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Should we come up with a site-wide standard for reference formatting? I'm talking about primary literature citations. The current situation is highly variable (I notice even within my own answers).

Options

  • Inline links with no full citations: Smith and Jones (2011)
  • Manual numbered references: [1], [2-3]
  • Superscripts: (I'm not sure how this is accomplished)
  • Just a link to pubmed: Smith and Jones (pubmedlink here)
  • Others that I haven't thought of

Pro

  • Unified look
  • References easy to find

Con

  • Significant editing time
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    $\begingroup$ The best way to achieve that would be if references were natively supported by SE. I made a feature request for that a while ago on meta.SO, but it's probably a lot of work to implement something like this so I doubt it will be implemented any time soon. $\endgroup$ – Mad Scientist Dec 30 '11 at 15:58
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    $\begingroup$ Superscripts are done with the <sup> html tag :) $\endgroup$ – Rory M Dec 30 '11 at 16:14
  • $\begingroup$ My referencing is also highly variable here I must confess. I would go for numbered refs. with inline link. If you are going to answer a question you can spend a few minutes including your sources.... $\endgroup$ – Poshpaws Jan 12 '12 at 20:34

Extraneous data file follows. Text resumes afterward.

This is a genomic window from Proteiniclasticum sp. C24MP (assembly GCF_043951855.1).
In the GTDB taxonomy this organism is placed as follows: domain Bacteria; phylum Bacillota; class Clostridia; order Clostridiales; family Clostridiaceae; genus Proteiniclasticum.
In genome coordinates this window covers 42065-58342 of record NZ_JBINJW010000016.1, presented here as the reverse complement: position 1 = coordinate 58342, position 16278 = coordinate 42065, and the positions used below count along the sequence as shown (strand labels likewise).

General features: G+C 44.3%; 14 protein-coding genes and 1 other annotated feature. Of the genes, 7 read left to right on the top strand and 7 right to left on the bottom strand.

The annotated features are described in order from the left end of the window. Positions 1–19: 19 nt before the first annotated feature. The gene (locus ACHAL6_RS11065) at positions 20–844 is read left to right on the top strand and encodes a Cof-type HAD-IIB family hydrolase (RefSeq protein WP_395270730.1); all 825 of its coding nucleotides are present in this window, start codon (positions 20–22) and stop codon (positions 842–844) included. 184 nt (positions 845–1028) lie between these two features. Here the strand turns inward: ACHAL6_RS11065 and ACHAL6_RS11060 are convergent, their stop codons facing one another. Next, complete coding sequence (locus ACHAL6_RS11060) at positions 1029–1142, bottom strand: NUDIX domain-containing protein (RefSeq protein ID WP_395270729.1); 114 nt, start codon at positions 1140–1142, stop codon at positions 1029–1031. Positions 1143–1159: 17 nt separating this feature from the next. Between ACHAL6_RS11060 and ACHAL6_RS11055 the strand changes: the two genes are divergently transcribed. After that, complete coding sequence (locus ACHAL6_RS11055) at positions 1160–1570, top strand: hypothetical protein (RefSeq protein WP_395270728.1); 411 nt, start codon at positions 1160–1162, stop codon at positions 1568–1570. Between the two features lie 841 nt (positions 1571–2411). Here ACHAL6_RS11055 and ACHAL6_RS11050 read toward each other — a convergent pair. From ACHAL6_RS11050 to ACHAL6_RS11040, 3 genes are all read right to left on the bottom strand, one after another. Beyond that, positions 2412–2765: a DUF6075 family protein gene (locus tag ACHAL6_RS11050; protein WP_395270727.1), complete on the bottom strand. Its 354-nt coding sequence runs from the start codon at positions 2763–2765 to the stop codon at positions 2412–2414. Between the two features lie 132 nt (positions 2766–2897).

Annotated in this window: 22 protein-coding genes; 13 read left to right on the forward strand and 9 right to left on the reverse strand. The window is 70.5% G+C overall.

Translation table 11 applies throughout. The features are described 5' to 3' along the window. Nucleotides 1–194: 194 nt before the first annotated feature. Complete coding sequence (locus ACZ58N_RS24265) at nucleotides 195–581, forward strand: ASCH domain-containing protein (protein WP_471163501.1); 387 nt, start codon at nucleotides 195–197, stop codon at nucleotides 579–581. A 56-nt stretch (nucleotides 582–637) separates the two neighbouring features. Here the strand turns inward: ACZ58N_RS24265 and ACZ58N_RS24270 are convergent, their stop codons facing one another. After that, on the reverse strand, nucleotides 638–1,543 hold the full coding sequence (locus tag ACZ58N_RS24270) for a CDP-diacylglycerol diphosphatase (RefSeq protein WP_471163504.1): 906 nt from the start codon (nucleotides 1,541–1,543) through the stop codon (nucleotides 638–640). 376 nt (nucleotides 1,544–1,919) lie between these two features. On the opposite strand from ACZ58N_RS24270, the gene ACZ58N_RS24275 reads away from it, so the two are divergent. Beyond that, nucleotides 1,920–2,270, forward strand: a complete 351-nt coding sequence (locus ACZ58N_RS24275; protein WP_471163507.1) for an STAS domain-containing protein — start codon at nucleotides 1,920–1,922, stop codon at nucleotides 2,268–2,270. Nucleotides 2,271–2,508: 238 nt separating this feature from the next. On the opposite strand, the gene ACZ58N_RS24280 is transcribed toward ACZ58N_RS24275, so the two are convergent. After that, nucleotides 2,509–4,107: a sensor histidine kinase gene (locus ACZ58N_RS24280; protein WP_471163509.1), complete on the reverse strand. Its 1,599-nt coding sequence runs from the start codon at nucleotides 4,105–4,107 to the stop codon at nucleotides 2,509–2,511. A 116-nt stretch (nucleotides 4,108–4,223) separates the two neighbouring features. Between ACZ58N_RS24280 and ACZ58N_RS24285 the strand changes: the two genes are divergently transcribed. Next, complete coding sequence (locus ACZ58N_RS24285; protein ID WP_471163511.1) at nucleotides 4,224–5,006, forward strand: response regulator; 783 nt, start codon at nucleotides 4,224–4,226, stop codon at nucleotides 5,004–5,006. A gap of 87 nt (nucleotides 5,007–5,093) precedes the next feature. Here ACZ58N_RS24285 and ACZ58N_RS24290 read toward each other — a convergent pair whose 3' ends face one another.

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    $\begingroup$ I highly prefer adding the title of the paper, not just the author, as it helps someone who does not know that specific bit of literature to know what the paper is about without having to click the link. I would avoid "bare" links to Pubmed or journals (but that should be true for most links). $\endgroup$ – nico Jan 27 '12 at 17:27
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I would support using links with the author names and years (e.g. Smith and Jones, 2011, a la Cell Press). I believe this is more consistent with the citation style of most biological and biomedical journals. The URL, I think, should be a link to the PubMed entry using the PMID or directly to the article using a DOI because these are stable links. When there is no DOI, a link to PubMed would be preferred over a direct link to the journal's URL.

This style also has the benefit that it does not require the answer to have formatted citations at the bottom, which is an unnecessary burden when a stable link will do.

The numbered citation style, I think, is only used by a few high-profile journals in biology.

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  • $\begingroup$ My preference is to use a broad Harvard style, i.e. (Author, date) in the text, then a reference list at the bottom with links. This is easy to generate if you use a good reference manager like Zotero - just select the references and choose 'copy bibliography to clipboard'. $\endgroup$ – Rik Smith-Unna Feb 1 '12 at 12:13

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